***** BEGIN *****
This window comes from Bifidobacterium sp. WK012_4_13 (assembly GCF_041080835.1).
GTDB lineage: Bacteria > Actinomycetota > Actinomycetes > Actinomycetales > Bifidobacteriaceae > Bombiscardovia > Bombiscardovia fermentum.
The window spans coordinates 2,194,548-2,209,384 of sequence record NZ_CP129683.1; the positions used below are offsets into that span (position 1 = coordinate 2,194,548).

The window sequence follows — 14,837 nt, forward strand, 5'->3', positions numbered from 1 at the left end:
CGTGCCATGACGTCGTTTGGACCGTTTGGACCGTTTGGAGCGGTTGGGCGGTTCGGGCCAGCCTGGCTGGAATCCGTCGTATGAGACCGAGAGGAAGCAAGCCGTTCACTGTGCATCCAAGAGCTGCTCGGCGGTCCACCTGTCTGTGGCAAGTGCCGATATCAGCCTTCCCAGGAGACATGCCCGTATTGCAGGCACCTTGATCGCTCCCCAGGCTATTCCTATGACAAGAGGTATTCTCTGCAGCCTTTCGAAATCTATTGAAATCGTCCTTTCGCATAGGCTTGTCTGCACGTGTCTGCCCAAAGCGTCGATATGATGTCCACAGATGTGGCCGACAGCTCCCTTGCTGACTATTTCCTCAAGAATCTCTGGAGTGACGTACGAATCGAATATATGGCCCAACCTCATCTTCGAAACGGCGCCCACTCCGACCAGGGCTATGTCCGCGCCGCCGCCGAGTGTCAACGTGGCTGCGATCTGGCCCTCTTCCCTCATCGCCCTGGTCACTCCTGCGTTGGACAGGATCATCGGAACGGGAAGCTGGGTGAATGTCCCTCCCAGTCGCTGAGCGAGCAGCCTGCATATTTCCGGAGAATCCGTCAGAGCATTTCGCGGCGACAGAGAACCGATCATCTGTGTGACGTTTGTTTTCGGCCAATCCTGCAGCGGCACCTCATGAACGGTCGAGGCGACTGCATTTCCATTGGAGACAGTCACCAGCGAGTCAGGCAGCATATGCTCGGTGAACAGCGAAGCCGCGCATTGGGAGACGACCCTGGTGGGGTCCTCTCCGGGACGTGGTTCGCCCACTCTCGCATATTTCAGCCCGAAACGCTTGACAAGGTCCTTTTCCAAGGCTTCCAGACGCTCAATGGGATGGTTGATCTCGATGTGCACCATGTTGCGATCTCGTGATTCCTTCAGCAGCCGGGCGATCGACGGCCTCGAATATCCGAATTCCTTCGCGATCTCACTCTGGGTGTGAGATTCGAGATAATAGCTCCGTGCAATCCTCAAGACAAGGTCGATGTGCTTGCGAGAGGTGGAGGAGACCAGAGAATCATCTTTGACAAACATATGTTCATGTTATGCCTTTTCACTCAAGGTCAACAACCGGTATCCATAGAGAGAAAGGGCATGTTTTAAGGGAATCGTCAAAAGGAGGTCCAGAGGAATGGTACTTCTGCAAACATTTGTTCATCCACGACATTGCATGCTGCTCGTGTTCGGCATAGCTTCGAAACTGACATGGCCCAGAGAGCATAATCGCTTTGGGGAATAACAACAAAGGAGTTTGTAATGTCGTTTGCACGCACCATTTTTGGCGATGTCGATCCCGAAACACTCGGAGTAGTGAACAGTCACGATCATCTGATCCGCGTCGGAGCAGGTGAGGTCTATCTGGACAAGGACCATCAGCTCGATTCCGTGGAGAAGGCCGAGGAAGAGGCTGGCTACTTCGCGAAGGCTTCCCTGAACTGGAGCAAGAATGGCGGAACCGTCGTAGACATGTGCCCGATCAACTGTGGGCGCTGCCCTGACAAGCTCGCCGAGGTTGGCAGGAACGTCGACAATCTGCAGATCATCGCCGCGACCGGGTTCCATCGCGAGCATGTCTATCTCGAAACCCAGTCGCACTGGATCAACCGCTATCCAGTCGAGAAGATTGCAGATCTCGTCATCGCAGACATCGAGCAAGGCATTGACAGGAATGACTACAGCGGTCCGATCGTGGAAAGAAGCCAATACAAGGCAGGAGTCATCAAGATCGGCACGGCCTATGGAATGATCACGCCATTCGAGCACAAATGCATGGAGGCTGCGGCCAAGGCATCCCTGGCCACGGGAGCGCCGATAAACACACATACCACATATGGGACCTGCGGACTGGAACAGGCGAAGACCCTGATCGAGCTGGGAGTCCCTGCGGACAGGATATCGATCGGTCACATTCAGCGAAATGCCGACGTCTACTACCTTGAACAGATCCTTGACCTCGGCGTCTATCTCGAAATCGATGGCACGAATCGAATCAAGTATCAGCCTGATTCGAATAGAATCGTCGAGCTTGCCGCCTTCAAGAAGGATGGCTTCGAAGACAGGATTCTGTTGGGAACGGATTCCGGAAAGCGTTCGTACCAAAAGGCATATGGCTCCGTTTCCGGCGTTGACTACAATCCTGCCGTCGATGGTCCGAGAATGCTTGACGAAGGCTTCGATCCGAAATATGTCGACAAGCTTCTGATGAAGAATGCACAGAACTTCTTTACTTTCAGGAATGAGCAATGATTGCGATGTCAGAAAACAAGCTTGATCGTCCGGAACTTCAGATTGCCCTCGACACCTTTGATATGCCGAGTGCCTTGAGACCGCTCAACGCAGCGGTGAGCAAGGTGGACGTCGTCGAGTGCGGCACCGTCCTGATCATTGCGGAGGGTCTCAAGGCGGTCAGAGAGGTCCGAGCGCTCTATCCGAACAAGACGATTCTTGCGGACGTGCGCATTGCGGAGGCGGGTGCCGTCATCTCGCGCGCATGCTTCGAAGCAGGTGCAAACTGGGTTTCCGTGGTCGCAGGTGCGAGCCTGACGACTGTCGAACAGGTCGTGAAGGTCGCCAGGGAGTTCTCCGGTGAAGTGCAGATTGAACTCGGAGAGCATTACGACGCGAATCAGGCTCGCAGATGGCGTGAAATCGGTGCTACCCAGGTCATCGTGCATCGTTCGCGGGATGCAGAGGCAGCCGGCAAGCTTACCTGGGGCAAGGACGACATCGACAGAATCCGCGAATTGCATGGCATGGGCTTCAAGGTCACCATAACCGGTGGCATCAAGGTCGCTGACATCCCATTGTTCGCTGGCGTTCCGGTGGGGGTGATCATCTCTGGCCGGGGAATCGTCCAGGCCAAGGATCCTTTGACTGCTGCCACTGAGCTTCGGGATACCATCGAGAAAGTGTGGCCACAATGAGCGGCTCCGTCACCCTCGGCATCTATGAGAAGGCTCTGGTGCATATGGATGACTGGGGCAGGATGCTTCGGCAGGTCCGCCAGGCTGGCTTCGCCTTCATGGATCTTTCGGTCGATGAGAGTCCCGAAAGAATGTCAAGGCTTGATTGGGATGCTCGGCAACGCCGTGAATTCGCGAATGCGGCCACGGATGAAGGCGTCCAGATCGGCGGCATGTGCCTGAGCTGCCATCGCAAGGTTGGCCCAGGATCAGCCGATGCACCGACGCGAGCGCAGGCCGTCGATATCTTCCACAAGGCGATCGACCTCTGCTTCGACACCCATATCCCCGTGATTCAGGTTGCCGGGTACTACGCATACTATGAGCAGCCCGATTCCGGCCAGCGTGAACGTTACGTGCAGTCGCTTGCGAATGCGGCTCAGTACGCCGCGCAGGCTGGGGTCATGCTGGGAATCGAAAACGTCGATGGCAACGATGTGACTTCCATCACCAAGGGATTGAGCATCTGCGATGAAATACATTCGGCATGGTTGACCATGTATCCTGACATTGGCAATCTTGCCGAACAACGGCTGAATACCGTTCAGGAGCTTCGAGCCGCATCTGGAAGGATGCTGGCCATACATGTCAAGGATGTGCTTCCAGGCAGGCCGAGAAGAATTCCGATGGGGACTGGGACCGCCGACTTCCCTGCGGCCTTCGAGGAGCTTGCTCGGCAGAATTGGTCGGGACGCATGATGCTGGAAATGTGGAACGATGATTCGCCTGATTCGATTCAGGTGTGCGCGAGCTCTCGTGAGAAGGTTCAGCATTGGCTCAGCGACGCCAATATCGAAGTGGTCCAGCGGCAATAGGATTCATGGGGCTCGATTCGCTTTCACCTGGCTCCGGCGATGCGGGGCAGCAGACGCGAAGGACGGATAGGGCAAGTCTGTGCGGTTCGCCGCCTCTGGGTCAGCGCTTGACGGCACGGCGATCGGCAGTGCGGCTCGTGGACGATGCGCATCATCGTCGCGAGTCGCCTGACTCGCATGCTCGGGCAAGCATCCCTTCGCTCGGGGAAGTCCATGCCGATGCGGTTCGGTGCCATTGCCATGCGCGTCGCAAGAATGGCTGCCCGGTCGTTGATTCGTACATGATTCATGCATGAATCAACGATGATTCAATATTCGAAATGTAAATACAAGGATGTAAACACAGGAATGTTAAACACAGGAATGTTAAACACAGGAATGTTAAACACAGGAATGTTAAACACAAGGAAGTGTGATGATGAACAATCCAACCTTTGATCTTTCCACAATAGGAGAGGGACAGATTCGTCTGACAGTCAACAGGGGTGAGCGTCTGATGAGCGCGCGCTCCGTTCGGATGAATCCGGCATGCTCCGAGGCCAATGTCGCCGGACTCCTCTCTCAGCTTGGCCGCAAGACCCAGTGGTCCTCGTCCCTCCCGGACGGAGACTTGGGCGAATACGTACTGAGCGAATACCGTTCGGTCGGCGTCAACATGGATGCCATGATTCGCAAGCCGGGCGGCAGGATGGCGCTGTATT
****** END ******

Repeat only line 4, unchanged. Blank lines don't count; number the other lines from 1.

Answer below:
The window sequence follows — 14,837 nt, forward strand, 5'->3', positions numbered from 1 at the left end: